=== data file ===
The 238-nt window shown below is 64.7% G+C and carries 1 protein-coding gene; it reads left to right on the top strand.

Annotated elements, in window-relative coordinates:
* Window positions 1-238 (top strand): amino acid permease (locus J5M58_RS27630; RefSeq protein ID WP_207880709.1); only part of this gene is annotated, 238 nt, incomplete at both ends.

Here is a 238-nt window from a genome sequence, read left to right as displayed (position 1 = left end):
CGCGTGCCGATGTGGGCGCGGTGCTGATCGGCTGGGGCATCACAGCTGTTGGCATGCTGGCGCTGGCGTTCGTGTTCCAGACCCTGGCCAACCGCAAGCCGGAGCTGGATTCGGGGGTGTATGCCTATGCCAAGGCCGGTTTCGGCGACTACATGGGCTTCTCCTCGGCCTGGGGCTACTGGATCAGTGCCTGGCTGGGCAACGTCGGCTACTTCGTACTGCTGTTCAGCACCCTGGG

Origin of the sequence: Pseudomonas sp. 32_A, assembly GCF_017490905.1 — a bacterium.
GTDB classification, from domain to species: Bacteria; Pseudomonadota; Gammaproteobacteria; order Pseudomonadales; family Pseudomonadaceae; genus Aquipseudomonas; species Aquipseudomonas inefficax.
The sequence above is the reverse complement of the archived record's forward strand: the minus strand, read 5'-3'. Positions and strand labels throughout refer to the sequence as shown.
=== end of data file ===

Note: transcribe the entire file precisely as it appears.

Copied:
The 238-nt window shown below is 64.7% G+C and carries 1 protein-coding gene; it reads left to right on the top strand.

Annotated elements, in window-relative coordinates:
* Window positions 1-238 (top strand): amino acid permease (locus J5M58_RS27630; RefSeq protein ID WP_207880709.1); only part of this gene is annotated, 238 nt, incomplete at both ends.

Here is a 238-nt window from a genome sequence, read left to right as displayed (position 1 = left end):
CGCGTGCCGATGTGGGCGCGGTGCTGATCGGCTGGGGCATCACAGCTGTTGGCATGCTGGCGCTGGCGTTCGTGTTCCAGACCCTGGCCAACCGCAAGCCGGAGCTGGATTCGGGGGTGTATGCCTATGCCAAGGCCGGTTTCGGCGACTACATGGGCTTCTCCTCGGCCTGGGGCTACTGGATCAGTGCCTGGCTGGGCAACGTCGGCTACTTCGTACTGCTGTTCAGCACCCTGGG

Origin of the sequence: Pseudomonas sp. 32_A, assembly GCF_017490905.1 — a bacterium.
GTDB classification, from domain to species: Bacteria; Pseudomonadota; Gammaproteobacteria; order Pseudomonadales; family Pseudomonadaceae; genus Aquipseudomonas; species Aquipseudomonas inefficax.
The sequence above is the reverse complement of the archived record's forward strand: the minus strand, read 5'-3'. Positions and strand labels throughout refer to the sequence as shown.